Saudi Media invests in advertising, hospitality, sports and the banking sector.
Unlike Newcastle United, who are now owned by the Saudi Arabian state via its Public Investment Fund, Saudi Media has no ties to the state but the sensitivity over the takeover at St James’ Park could affect the bid.
The Premier League faced awkward questions after approving the takeover bid at Newcastle late last year, having been convinced the PIF was separate to the Saudi state and its questionable human rights record.
The Group have placed the redevelopment of Stamford Bridge at the heart of their proposal having previously funded a modern stadium for Al Nassr at Mrsool Park.
The Ricketts family/Ken Griffin
The new owner saga took a dramatic new twist on Wednesday when American tycoon Ken Griffin joined forces with the Ricketts Family to throw their hat into the ring.
The Ricketts Family owns the Chicago Cubs baseball franchise and now they have teamed up with billionaire hedge fund tycoon Griffin to form a consortium to buy Chelsea.
Griffin is the founder and chief executive of Citadel, an American multinational hedge fund and financial services company.
The Ricketts family are set to join forces with American tycoon Ken Griffin (pictured) to launch a ‘blockbuster’ bid to buy Chelsea
Forbes recently estimated the 53-year-old’s wealth at £20billion ($26.5bn), which makes him the reported 45th richest man in America and the wealthiest individual in the public domain interested in solving Chelsea’s crisis by buying the club from Roman Abramovich.
The Ricketts’ family fortune came from founding an online trading company called TD Ameritrade.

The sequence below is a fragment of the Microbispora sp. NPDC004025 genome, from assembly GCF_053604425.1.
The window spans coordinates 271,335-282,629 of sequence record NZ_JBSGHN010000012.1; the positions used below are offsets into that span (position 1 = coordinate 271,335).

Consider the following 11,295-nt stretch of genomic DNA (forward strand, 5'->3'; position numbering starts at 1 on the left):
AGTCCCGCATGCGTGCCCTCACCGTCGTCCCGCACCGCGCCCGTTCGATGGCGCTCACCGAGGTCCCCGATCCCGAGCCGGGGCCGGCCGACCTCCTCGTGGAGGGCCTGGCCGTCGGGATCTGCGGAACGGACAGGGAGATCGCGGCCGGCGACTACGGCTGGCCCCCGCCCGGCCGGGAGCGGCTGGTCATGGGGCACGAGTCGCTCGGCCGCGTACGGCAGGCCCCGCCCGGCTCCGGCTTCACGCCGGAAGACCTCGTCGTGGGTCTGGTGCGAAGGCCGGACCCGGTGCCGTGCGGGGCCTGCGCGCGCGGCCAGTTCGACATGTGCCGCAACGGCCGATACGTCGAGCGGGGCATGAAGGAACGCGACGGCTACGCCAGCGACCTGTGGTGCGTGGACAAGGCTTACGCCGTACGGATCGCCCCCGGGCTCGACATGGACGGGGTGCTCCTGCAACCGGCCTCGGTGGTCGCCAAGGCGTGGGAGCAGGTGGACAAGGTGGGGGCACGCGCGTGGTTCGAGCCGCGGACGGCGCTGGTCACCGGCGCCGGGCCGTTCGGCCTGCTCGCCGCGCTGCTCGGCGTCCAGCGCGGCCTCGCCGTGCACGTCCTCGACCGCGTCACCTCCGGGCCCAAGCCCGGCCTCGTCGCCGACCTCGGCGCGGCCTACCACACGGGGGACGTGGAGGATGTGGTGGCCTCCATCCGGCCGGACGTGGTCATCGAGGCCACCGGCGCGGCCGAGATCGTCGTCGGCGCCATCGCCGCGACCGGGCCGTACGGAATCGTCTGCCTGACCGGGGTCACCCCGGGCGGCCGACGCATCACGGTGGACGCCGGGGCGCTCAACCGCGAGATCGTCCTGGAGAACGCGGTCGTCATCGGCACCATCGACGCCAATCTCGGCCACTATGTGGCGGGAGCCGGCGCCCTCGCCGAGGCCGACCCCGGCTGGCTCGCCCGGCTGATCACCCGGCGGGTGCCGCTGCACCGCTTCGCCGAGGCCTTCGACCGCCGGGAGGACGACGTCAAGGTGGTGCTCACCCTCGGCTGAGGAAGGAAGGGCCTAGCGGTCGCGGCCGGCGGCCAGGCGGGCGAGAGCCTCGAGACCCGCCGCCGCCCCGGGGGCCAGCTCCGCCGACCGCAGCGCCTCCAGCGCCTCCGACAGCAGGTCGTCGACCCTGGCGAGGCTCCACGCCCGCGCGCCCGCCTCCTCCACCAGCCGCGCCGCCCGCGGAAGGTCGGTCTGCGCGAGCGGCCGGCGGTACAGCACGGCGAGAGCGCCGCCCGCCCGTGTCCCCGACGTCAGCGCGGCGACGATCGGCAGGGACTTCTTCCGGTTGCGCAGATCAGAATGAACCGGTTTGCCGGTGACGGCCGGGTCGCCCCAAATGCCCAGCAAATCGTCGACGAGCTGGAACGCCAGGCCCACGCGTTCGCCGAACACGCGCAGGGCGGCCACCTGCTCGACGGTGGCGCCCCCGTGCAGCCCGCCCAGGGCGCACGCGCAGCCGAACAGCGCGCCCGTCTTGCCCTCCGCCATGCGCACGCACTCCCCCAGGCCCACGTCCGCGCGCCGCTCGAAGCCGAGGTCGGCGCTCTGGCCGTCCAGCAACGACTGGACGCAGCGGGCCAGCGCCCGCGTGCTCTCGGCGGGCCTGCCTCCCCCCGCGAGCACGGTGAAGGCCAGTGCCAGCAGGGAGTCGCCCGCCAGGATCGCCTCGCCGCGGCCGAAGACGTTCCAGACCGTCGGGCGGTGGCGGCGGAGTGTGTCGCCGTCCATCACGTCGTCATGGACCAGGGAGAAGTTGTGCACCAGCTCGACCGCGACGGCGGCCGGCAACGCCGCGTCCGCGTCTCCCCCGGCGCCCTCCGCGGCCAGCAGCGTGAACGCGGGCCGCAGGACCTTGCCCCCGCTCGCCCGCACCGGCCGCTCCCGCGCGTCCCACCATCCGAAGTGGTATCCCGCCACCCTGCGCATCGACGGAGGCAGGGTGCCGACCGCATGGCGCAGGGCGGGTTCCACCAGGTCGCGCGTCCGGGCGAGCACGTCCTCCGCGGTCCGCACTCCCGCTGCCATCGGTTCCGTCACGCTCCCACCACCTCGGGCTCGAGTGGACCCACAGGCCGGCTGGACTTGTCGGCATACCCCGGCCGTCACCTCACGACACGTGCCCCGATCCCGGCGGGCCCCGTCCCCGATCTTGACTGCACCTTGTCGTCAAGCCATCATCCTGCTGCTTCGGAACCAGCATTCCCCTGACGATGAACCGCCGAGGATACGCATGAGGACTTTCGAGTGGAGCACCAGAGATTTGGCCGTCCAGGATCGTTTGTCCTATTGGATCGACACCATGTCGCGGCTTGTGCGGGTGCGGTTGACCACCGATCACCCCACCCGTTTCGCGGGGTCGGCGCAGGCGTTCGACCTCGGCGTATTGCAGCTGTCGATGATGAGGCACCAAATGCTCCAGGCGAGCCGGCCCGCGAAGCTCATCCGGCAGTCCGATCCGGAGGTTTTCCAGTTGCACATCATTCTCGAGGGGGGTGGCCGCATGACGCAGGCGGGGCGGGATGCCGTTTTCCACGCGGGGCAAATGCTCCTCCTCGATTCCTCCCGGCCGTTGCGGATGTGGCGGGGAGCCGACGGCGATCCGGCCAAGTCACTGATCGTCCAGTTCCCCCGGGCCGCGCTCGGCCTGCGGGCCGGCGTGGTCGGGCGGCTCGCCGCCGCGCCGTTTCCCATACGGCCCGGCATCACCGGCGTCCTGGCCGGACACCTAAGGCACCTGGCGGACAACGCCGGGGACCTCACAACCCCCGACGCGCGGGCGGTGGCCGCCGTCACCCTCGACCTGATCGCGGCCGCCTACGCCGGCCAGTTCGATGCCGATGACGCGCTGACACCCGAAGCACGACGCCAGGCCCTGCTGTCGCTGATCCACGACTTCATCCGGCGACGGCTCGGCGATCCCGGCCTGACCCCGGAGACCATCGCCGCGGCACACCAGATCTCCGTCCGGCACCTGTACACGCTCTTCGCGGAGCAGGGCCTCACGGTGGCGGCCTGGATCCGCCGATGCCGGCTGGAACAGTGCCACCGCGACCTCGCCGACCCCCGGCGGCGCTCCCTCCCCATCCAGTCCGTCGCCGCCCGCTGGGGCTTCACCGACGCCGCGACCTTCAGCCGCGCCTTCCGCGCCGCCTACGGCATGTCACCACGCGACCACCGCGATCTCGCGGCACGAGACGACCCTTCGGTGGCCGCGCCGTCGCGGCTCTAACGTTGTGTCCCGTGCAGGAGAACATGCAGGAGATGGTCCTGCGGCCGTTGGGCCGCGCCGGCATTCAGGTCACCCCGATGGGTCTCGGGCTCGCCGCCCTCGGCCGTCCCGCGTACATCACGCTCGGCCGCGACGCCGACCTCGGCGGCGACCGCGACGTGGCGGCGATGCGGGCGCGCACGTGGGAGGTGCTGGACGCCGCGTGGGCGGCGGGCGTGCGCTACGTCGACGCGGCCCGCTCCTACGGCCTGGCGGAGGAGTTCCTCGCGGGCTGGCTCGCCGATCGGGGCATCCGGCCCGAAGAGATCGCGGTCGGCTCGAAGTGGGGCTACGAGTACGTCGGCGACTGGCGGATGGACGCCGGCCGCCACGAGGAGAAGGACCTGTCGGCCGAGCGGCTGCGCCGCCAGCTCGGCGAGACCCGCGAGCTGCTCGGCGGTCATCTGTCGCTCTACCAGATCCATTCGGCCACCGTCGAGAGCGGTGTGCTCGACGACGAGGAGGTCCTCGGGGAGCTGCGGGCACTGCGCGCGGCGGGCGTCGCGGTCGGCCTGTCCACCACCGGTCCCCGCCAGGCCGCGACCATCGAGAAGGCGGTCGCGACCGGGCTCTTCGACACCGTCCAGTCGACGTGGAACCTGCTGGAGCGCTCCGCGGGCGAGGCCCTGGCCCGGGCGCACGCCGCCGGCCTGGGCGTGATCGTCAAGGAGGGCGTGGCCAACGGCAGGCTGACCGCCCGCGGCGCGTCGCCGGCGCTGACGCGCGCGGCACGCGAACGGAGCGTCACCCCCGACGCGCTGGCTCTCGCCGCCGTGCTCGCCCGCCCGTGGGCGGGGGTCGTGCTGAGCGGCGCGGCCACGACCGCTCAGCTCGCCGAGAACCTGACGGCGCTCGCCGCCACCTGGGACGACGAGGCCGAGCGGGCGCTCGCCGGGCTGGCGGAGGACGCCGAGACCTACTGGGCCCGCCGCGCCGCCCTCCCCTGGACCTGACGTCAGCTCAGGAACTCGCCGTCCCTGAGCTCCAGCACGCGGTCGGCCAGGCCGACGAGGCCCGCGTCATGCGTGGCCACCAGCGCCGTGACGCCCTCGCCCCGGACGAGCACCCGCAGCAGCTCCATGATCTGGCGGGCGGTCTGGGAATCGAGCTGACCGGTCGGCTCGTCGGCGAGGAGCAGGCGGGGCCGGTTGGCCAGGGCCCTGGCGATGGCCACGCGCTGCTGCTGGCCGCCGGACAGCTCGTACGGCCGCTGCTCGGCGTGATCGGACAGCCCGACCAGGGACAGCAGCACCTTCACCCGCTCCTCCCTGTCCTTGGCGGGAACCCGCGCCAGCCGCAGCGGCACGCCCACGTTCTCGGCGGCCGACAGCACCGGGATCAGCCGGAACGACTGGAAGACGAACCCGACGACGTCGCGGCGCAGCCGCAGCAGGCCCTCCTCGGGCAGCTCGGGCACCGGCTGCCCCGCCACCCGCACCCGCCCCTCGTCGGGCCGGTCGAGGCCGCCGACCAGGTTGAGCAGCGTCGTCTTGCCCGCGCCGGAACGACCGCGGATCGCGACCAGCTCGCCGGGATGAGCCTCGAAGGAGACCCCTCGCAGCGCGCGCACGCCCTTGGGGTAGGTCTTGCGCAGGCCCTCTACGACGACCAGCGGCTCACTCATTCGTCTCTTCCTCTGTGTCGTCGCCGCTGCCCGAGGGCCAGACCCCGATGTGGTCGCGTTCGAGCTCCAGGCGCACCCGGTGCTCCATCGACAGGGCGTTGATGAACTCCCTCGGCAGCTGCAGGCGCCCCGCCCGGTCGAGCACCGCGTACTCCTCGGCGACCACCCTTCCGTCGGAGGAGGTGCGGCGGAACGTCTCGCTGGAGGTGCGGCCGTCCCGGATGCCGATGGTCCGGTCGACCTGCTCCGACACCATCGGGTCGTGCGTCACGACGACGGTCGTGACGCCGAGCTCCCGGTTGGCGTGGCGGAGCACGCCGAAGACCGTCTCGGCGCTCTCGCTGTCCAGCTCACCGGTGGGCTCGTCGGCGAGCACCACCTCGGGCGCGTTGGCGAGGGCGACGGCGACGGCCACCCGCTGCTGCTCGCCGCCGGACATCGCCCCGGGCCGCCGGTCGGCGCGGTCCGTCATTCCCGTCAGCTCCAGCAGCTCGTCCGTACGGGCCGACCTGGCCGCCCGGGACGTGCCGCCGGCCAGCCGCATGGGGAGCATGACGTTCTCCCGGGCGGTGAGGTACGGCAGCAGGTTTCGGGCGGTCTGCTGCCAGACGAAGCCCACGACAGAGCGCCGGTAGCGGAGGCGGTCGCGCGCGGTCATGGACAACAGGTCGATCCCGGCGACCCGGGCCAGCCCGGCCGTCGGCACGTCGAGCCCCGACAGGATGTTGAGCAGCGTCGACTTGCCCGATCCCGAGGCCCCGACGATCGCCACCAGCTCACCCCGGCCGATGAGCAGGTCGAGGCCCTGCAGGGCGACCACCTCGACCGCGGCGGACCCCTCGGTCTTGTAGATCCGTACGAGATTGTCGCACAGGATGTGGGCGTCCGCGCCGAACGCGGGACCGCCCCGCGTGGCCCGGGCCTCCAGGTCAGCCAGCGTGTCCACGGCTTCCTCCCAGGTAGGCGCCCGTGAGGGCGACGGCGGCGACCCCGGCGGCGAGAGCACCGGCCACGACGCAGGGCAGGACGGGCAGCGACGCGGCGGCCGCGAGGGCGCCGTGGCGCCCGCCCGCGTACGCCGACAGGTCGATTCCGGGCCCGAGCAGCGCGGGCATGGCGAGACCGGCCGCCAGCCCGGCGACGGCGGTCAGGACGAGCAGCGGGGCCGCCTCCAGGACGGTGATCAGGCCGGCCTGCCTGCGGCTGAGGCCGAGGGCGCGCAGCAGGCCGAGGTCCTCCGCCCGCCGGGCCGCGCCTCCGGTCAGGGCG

They then acquired TD Waterhouse for $1.7 billion, and renamed the company TD Ameritrade, and is now called The Charles Schwab Corporation.
Joe Ricketts, who has come under fire for saying ‘Muslims are my enemy’ in 2012, stepped down as their chairman in 2008 but he and his family still own just under 12 per cent of the company, while his son Todd sits on the board.
His leaked emails from 2012 resurfaced where the 80-year-old made a number of controversial comments about race – saying ‘Muslims are my enemy’, describing Islam as a ‘cult’ and laughing at racist jokes.
Since making the comments, Ricketts has apologised for his words and insisted they ‘didn’t reflect his value system’.
Chelsea fans have been left shocked after news that the Ricketts family are preparing an offer for the club, years after their father (pictured) said ‘Muslims are my enemy’ in leaked emails
Tom Ricketts, co-owner of the Cubs distanced himself from his father and his comments, writing in a statement: ‘My father is not involved with the operation of the Chicago Cubs in any way.
‘I am trusted with representing this organization and our fans with a respect for people from all backgrounds. These emails do not reflect the culture we’ve worked so hard to build at the Chicago Cubs since 2009.’
His son Peter was also elected governor of Nebraska in 2014.
The family – including Cubs chairman Tom and his three siblings Peter, Laura, and Todd – have since gone on to share ownership of the Cubs with their parents since 2009 through their family trust.
It is also reported that the Ricketts’ have shown interest in Chelsea beforehand, having made an offer to buy the club in 2018. The family have also been linked with a making a bid for AC Milan in recent years.
They have enjoyed success in the last six years in Major League Baseball, overseeing the Cubs’ World Series win in 2016, their first since 1908.
They have also completed a $1bn revamp of the team’s home stadium called Wrigley Field, which was originally built in 1914.
In addition, Forbes claim the Ricketts family owns around 25 per cent stake in TV network CSN Chicago.
Ricketts hoists the World Series trophy after the Chicago Cubs ended their 108-year wait to win it in 2016
Sir Martin Broughton
The former British Airways chairman and lifelong Chelsea supporter, 74, is compiling his own bid for the club.
Broughton was briefly Liverpool chairman in 2010 to help broker the sale of the club to Tom Werner’s Fenway Sports Group in October of that year.
He has first-hand knowledge of negotiating the sale of a Premier League club with government involvement because the state-controlled Royal Bank of Scotland was Liverpool’s biggest lender at the time.